She still has her head.
Though the road has been paved, the view has remained virtually unaltered. Some aspects seem eternal—sheep, lambs, and stiles dotting the landscape. The grinding down of the pilgrimage path, reflecting the “slowness of flat ontology” (Yates 207), occurs over vast expanses of time. Similarly, Easterlin reflects on human and more than human vitalism: “Although an understanding of humans as wayfinders suggests a complex and dynamic interest on the part of humans in the environment, the surround itself is complex and dynamic and is frequently in a state of change as the individual or group moves through it” (Easterlin “Cognitive” 261). An image of my mother in the 1970s by a shady tree along the Pilgrims’ Way in England shows that the path is lower by 6 inches than the neighboring verge (Bright 4). We don’t see dirt evolving, because its changes occur so slowly. Only big time allows us to see transformative change.
Oddly, the erasure of self through duplication with a precursor occurred for me while reading W.G. Sebald’s pilgrimage novel, The Rings of Saturn. I had experienced my own pilgrimage to many of these same locations he immortalizes. I, too, had gone to Somerleyton Hall with my elderly mother, husband, and two children. My memories, sacred shrines pooling in familial history, are infused with synchronic reflection, medieval to contemporary—my parents’ periodic sojourns in Suffolk for years, leading me to love the very landscape Sebald treks across; sadness at my parents’ decline; hope in my children’s coming to add on to their memory palimpsest a layer devoted to this land, to this history, to this family.
Then, the oddest coincidence from my reading pilgrimage. After visiting Dunwich Heath, Sebald comes to his friend, Michael, whose wife Anne relays a story about a local man hired as a pallbearer by the local undertaker in Westleton. This man, whose memory was famously bad, nevertheless reveled in the few lines allotted him in an outdoor performance of King Lear. After her relating this story, Sebald asks for a taxi (Sebald 188-9).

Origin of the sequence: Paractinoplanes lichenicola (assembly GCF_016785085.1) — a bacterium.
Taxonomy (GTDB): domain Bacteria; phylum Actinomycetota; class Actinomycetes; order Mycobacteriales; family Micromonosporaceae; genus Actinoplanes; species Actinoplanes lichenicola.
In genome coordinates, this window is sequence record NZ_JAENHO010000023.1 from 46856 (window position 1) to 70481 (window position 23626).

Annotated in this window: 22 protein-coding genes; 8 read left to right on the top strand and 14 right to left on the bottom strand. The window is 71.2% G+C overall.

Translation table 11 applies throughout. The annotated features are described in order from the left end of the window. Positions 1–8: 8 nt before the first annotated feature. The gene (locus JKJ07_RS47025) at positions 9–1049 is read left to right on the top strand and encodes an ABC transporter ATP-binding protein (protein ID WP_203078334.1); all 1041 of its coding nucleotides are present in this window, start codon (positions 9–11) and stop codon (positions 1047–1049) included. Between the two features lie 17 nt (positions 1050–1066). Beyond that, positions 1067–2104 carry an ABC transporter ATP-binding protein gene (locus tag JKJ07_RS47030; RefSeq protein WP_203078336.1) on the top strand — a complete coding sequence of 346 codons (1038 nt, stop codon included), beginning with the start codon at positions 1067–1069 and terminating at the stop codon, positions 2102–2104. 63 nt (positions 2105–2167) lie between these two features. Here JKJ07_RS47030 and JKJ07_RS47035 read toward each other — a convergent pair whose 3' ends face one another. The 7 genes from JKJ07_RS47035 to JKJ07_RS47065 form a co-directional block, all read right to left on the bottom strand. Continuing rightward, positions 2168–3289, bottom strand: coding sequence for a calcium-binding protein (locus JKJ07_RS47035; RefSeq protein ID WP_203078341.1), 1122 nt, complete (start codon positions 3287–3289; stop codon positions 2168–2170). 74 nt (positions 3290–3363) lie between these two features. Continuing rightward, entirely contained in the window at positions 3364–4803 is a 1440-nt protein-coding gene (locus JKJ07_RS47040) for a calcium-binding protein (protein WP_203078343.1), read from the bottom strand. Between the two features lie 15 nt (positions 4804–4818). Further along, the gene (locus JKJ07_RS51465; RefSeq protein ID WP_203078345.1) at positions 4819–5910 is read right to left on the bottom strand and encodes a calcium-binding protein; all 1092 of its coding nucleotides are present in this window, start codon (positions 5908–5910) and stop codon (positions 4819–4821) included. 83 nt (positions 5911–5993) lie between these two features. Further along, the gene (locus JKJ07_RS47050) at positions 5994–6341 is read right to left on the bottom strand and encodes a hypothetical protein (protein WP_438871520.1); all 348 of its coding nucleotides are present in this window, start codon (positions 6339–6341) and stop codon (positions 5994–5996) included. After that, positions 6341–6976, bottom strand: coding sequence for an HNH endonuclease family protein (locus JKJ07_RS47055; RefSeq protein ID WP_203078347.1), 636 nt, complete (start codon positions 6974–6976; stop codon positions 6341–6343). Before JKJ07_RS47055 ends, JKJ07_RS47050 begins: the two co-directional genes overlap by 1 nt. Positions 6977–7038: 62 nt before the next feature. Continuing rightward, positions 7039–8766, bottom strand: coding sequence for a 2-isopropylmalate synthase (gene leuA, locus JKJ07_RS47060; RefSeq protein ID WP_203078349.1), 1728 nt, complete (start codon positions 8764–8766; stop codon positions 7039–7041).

This might all seem unremarkable to the average reader. Yet, “human wayfinders are richly aware of and responsive to environment, meaning both physical places and living beings, often at a level below consciousness” (Easterlin “Cognitive” 265). For me, with a connection to this area, I startled with recollection emerging from my subconscience. The pallbearer’s name in Sebald’s story was Mr Squirrel, the very same name of the taxi driver my parents—and we—had driven with many times. The same Mr Squirrel? How many Mr Squirrels can there be in this small part of Suffolk? Surely it must be the same family, related in a genetic encoding of memory. I run to my archives. And there, in my mother’s address book—itself a palimpsest of time with names and addressed scored through; pasted-in cards, names, and numbers; and looseleaf memoranda—there, on the first page under “S”, “Mr. Squirrel” in my mother’s unmistakable scribble. She also had inscribed his phone number and the village Saxmundum, seven miles from Westleton. His name had been crossed out. Had he died? Retired? I don’t know. Yet quick look online tells me Squirrell’s Taxis still exists, as it does in my memory.